Researchers say high accuracy of this $150 portable optical spectrometer enables mobile diagnostic technologies to achieve pathology test results comparable to traditional spectrometers costing far more
What’s the latest thing in a smartphone diagnostic device? It’s a multi-channel smartphone spectrometer! Researchers at Washington State University (WSU) designed the device to detect human cancer biomarkers. It’s hoped that this device can improve cancer detection in rural areas where clinical laboratories may not be easily accessible.
The Multichannel Smartphone Spectrometer (MSS) is a highly accurate, low-cost, portable diagnostic device capable of detecting human cancer biomarkers equally well in rural and busy hospital settings.
Fast, Accurate, Handheld Spectrometry
The smartphone spectrometer is unique to pathology. The first generation of this mobile medical application (MMA) device arrived on the medical scene in 2013. It has been making steady improvements ever since in terms of results and speed of diagnosis.
One limitation, however, to MMA devices has been the speed at which the mobile computer platform (smartphone or tablet) could process samples. Basically, these initial mobile spectrometers were single-channel only devices that could perform just one test at a time, thereby limiting the scope of the technology and its usefulness in the field.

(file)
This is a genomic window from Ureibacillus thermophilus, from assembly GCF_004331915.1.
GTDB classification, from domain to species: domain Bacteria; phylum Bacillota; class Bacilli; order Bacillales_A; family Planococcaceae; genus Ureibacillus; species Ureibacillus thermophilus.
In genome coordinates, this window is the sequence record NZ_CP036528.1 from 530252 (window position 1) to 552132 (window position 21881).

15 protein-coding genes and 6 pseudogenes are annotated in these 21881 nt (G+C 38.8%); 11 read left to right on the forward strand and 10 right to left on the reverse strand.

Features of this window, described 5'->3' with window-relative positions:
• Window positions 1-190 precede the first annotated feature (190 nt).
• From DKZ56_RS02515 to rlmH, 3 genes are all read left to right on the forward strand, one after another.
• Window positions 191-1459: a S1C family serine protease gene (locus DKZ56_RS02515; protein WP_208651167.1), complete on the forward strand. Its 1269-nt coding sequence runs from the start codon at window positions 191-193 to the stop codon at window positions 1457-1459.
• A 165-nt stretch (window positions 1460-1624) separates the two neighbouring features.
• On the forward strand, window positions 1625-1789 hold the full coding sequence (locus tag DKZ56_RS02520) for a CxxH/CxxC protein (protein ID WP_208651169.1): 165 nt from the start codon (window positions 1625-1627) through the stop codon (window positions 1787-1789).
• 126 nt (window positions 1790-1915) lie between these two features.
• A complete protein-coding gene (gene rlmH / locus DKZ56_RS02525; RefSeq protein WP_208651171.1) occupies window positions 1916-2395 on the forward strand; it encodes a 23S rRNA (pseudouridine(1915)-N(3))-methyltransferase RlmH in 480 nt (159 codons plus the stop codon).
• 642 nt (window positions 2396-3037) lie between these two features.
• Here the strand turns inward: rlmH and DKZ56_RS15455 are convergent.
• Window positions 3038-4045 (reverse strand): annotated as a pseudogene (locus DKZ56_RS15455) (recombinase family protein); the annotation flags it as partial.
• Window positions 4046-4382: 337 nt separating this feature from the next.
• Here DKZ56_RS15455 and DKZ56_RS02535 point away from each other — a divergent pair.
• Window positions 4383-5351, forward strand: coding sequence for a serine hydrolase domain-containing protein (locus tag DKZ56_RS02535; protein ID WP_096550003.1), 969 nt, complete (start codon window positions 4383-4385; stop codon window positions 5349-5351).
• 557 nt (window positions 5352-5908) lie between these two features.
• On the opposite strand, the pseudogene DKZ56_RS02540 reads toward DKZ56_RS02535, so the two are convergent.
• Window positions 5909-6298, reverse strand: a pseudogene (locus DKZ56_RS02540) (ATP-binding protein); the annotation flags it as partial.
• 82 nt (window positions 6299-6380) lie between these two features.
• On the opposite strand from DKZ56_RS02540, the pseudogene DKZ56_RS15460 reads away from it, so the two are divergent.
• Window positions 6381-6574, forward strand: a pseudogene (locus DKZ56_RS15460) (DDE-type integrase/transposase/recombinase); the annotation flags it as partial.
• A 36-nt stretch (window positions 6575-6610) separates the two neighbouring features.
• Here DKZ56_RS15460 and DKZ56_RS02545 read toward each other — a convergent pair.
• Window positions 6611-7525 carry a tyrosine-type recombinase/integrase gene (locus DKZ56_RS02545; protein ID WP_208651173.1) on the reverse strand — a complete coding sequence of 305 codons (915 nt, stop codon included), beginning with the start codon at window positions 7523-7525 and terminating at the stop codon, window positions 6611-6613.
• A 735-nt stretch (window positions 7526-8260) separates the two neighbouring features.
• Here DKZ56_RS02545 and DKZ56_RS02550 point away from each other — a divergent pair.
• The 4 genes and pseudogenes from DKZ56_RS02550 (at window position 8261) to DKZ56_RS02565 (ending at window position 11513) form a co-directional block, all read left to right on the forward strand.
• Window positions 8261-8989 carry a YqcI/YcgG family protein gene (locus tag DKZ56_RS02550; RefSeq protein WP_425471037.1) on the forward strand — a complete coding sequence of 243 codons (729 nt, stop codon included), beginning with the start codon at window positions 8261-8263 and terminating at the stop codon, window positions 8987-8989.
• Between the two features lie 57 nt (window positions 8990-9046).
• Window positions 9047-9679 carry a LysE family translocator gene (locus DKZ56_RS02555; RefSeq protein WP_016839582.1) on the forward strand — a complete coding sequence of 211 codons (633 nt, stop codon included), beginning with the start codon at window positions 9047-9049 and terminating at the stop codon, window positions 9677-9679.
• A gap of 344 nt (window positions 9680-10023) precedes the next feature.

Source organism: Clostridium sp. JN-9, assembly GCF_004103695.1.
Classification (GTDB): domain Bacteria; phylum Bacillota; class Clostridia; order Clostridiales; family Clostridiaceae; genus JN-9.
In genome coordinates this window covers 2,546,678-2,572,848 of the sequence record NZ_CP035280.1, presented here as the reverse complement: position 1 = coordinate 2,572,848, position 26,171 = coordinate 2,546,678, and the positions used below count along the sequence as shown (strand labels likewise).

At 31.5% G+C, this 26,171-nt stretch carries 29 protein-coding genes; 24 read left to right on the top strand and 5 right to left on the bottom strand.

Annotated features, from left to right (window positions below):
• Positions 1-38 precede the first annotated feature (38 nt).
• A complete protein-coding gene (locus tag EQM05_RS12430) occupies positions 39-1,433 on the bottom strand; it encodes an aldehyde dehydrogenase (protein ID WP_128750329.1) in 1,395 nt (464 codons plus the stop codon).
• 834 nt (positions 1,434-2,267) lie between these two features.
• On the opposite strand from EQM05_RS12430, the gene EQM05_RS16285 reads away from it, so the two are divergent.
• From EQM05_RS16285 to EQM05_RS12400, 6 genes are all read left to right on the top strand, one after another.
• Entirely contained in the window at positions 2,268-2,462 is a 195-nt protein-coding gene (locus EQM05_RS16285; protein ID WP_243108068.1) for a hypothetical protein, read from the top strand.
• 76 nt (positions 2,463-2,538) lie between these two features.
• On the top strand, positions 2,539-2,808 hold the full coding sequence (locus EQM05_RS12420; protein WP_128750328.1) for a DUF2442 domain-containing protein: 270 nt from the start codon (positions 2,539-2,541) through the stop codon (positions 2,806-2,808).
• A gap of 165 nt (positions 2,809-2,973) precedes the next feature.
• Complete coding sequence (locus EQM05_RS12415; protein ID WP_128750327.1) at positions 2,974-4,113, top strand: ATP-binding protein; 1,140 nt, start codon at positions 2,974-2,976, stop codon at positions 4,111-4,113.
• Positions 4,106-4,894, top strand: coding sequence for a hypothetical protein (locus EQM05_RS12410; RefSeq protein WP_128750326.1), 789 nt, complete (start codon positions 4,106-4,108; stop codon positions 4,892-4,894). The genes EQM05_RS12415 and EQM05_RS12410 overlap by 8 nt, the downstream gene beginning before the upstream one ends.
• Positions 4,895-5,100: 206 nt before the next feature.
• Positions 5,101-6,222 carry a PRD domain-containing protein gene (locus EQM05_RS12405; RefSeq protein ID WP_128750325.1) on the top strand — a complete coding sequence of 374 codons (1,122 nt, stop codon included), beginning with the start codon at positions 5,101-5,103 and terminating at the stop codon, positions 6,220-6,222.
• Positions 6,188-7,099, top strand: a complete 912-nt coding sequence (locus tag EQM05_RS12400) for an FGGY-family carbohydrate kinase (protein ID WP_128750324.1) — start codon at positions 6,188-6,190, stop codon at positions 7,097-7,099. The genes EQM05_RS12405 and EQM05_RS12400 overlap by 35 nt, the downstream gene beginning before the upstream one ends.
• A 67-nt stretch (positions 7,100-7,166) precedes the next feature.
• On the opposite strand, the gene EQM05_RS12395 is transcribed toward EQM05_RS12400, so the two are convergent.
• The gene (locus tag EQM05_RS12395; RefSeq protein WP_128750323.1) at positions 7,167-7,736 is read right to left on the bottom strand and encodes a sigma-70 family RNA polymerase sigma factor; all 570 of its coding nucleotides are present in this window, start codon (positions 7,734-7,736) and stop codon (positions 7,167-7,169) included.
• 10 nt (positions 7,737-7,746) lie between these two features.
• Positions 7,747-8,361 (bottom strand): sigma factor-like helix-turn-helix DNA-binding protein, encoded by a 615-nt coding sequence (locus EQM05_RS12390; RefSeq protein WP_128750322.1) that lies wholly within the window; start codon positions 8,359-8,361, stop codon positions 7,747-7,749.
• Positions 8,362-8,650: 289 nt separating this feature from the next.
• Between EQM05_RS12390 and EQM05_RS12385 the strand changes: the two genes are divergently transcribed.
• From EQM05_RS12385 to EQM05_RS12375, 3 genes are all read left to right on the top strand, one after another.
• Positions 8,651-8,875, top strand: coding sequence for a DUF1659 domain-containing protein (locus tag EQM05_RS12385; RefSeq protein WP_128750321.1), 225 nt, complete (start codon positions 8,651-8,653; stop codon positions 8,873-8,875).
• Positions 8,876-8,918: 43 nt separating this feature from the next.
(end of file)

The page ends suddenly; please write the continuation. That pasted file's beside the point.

Now, engineering professors and graduate researchers at the School of Mechanical and Materials Engineering (MME) at Washington State University have developed a handheld optical spectrometer for the smartphone that performs optical biosensing simultaneously on multiple channels. This shortens time to answer and contributes to a faster diagnosis.
According to a research study published in the Science Direct online journal Biosensors and Bioelectronics, the new device enables doctors to immediately treat multiple patients by “bringing bio-detection technologies from central medical laboratories to fields and clinics” as part of a mobile point-of-care testing (MPOCT) effort.
How MSS Impacts High-Throughput Point-of-Care Diagnostics
According to lead faculty researchers Lei Li, PhD and Li-Ju Wang, PhD, “Conventional laboratory optical spectral analyzers/readers, which have dedicated light splitting, guiding, and fitting mechanisms, and high-sensitivity light sensors, are normally very expensive and bulky. To deliver onsite biomedical diagnostics, there are tremendous needs in transition from laboratory testing to mobile diagnostic platforms.”
The development of the first generation of small, low-cost, smartphone spectrometers made an impact by removing many of the hurdles associated with MPOCT. However, they were limited by one-detection modality, which, according to Drs. Li and Wang, meant “that only one sample [could] be monitored or measured in each measurement by these smartphone spectrometers.” That’s why Drs. Li and Wang developed an MPOCT spectrometer that could operate on multiple samples simultaneously.